Reading all the praise here, I was pretty anxious to receive this book, EVERYTHING YOU EVER WANTED TO KNOW ABOUT CARTOONING BUT WERE AFRAID TO DRAW. I expected to get inspired and learn techniques in writing and drawing I had not perhaps even considered before. In this respect, I must admit I was somewhat disappointed. I had not read for long before I realized that what this book had to offer would not be of much use to me, as much of it felt quite obvious; not without relevance, certainly, but I didn't purchase this book to be told that "monsters get more effective if colorized green," or to study the contrast between a happy face and a sad face. Also, the drawings used to represent the points in the text, though undeniably very competently done, seem quite stereotypical to me. Of course, it would be a mistake to expect a book to do the process of creating a good strip for me, but in a book of this kind I find it of invaluable importance that the author is able to really inspire the reader to go ahead and make something good.

However, if you have just discovered that you got a knack for drawing and want to try it out as a cartoonist, but need guidance in the (very) basic rules and techniques, this seems to me to be a pretty good book. However, if you are into cartooning already, I'd rather recommend Will Eisner's book GRAPHIC STORYTELLING AND VISUAL NARRATIVE.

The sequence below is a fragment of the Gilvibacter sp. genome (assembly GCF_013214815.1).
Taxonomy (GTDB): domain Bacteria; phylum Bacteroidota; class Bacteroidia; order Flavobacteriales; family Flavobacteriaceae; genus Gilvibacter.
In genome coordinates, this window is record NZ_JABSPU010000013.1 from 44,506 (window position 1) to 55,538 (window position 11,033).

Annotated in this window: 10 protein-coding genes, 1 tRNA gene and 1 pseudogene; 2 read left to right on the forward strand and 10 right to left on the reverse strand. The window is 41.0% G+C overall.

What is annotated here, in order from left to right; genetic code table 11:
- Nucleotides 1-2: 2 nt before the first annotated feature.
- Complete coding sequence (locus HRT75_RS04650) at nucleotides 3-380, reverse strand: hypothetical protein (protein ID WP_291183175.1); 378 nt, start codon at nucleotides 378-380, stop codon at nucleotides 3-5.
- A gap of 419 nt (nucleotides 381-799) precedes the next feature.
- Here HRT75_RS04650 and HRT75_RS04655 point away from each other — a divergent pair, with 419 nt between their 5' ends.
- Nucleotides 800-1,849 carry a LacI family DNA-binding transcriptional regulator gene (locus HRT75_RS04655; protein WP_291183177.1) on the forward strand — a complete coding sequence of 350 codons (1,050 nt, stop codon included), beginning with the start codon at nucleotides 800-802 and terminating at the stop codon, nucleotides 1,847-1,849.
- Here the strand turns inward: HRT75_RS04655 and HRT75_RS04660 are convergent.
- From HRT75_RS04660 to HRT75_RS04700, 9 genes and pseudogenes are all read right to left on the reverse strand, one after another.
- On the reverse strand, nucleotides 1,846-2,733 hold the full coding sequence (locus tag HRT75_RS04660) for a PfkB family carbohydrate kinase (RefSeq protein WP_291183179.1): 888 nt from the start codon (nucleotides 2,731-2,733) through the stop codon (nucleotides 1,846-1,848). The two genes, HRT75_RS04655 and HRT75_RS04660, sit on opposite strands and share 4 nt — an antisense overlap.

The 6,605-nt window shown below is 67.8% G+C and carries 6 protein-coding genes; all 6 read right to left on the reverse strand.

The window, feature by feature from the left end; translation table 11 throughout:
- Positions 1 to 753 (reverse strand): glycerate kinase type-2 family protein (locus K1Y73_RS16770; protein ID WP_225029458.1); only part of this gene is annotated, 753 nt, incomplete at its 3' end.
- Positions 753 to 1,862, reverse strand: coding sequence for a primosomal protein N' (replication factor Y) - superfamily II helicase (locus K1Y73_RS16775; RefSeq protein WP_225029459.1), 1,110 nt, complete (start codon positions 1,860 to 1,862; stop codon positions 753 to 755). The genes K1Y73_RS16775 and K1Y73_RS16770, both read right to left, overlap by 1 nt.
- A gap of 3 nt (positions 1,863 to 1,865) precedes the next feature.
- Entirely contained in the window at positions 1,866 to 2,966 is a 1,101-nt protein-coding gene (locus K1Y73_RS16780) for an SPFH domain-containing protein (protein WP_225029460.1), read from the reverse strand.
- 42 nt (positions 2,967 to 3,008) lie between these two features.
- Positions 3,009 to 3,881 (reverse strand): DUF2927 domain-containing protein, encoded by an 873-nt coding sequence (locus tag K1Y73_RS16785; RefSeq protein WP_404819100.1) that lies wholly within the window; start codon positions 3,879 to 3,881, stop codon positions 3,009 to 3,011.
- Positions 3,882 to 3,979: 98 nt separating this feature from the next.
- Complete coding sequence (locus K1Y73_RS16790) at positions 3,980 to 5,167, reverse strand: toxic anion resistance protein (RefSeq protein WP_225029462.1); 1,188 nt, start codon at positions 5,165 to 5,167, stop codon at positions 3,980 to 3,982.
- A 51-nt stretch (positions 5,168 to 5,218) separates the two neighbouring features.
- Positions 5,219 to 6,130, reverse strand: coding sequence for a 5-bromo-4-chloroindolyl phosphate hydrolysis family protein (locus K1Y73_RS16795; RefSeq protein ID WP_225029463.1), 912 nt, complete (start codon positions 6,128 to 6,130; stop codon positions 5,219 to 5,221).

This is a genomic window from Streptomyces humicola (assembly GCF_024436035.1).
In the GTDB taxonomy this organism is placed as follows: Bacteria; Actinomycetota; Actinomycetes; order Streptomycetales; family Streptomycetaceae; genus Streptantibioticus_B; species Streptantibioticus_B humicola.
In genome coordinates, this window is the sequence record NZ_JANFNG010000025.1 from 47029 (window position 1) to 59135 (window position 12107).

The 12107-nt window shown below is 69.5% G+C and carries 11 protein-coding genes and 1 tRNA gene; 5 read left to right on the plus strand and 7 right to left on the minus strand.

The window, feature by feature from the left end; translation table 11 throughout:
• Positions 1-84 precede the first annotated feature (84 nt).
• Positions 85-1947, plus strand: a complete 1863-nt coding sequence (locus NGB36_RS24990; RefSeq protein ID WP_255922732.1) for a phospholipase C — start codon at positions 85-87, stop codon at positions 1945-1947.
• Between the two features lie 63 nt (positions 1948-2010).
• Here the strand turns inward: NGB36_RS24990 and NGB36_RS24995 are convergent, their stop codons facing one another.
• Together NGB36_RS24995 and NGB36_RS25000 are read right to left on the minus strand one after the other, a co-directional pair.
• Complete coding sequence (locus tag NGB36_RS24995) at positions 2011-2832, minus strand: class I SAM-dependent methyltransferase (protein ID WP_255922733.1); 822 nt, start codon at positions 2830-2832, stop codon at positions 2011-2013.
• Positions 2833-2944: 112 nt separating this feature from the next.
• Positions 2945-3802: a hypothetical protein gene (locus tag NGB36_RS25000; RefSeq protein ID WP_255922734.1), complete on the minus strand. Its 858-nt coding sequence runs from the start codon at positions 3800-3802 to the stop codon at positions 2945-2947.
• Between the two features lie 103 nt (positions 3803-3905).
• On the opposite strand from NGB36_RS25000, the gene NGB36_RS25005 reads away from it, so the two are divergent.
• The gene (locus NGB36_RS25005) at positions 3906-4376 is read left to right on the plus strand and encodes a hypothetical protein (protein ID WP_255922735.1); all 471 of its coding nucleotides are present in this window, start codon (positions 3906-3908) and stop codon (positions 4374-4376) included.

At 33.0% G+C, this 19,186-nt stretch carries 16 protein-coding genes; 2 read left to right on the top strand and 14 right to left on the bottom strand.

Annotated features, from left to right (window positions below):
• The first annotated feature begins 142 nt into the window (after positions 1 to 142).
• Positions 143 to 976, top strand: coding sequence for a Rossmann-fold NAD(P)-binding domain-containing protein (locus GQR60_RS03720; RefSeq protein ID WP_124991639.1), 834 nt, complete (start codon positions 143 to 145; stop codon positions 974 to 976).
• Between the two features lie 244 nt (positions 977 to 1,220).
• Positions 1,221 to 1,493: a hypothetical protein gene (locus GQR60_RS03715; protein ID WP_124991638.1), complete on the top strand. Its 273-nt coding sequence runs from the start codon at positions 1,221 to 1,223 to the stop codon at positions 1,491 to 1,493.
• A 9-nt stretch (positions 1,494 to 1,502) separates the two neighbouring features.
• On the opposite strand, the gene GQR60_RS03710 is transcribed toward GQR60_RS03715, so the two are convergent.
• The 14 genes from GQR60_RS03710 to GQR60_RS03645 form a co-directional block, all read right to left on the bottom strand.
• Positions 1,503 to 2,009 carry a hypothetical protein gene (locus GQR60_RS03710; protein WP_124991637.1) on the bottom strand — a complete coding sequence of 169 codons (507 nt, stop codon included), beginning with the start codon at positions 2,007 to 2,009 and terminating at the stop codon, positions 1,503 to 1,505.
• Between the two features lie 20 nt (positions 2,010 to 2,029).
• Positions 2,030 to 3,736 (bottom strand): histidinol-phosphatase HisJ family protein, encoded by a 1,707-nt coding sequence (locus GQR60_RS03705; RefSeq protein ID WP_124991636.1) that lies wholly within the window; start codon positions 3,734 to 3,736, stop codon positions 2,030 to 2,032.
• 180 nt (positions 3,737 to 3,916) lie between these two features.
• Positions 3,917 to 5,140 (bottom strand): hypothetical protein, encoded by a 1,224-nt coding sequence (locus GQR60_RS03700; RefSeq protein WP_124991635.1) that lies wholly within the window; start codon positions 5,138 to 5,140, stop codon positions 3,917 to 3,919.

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on June 6, 2002
I have had this book for a few years now and I love it. Hart gives lots of examples of a character in different situations. He also shows how to lay out your comic and gives advice on colors and such. This book /would/ have gotten the full 5 stars, but I felt that the section on animals could have either been expanded to include a basic rundown on construction for beginners, or left out entirely. The section is mainly about the relative height of animals to others and, above that, an intermediate construction of the animal itself, plus a brief written guideline. I should be getting Hart's book on cartooning animals today, so hopefully that will be more of a help to me in the animal area. All in all, this book is great for those who are just starting out or need a refresher.